This is the one and only Catholic Church in the entire province of Sulu. And this shouldn’t come in as a shock as the province is known as a place for Muslim people. When I asked our guide regarding the religions in Sulu, he said that probably about 99% of the people there are Muslims. (I have researched about this and the statistics actually show it’s 97%. Our guide came close.) The rest would be Catholics and other Christian denominations.

We visited this church while we were inside and I was elated when I saw it in the inside because it was actually beautiful! There was a mass being held, but because we were pressed for time, I just kneeled and prayed for a while.

BEAUTIFUL AND SACRED. This is a place of worship, a place of sacredness, a place worthy of respect. Despite our differences in religion, we must learn how to respect each other’s beliefs.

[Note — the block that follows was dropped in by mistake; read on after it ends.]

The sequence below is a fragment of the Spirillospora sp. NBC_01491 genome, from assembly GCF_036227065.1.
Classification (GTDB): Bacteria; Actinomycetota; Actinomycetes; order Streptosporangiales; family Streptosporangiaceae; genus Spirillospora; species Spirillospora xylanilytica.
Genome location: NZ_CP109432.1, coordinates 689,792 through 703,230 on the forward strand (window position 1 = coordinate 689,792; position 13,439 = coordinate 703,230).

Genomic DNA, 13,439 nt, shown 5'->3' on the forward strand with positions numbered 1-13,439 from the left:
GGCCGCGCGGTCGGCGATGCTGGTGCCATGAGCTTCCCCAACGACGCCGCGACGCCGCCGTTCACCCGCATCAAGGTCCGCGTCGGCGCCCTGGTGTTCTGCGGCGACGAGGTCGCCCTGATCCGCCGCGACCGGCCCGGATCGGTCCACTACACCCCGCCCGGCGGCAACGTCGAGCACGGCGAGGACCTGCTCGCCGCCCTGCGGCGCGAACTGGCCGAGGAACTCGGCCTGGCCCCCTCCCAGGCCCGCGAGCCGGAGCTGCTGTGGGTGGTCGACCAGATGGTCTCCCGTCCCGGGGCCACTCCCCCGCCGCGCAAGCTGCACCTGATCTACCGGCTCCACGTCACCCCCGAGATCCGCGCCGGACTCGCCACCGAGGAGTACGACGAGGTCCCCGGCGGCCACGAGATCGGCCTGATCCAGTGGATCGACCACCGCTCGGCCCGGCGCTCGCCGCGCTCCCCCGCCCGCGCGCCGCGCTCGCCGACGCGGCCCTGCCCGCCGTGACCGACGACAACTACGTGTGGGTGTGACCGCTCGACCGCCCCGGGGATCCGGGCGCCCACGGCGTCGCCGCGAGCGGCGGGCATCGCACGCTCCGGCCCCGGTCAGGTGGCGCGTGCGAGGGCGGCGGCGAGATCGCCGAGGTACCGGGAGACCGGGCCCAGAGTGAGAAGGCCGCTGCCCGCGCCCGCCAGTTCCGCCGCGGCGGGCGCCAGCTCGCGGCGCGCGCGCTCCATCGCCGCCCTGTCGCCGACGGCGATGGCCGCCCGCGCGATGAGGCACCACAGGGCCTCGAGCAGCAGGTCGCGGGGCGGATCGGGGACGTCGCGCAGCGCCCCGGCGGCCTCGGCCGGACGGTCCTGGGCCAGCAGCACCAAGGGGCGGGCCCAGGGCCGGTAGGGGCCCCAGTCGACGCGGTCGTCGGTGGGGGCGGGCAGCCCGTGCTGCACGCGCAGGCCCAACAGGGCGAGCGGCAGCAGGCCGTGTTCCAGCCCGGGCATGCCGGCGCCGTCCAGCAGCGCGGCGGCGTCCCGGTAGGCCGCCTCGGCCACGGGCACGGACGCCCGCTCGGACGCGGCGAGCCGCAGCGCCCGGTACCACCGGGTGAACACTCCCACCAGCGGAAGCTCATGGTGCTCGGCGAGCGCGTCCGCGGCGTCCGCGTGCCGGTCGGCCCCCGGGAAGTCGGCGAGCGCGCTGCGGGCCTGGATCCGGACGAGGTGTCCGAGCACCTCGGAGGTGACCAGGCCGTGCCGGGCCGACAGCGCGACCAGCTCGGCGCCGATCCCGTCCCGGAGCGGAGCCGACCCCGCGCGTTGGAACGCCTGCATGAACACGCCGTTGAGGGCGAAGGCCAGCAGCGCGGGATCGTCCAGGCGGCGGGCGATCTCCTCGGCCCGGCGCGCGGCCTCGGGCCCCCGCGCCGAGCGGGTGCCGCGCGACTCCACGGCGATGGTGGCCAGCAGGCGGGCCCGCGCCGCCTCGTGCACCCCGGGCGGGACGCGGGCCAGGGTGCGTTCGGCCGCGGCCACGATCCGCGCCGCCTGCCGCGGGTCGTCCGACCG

As you can see in the picture, the church is barricaded. In fact, it’s also guarded by soldiers from the sides. When asked why, our guide said that the church receives constant bomb threats! That’s probably insane, but it isn’t impossible, is it?

Sadly, a tragedy happened on the morning of January 27, 2019 as two bombs exploded in the church. Twenty people were killed and 102 were injured. The Philippine National Police (PNP) believes some members of the Abu Sayyaf Group (ASG) are behind the bombings. It is suspected that the bombing was triggered because of the newly created BARMM.

Sulu Provincial Capitol

Isn't she lovely?
ISN’T SHE LOVELY? This is the Sulu Provincial Capitol, which appears to be constructed to look similar to a mosque. A soldier who’s guarding the place is looking at me as I’m posing in front of the impressive structure.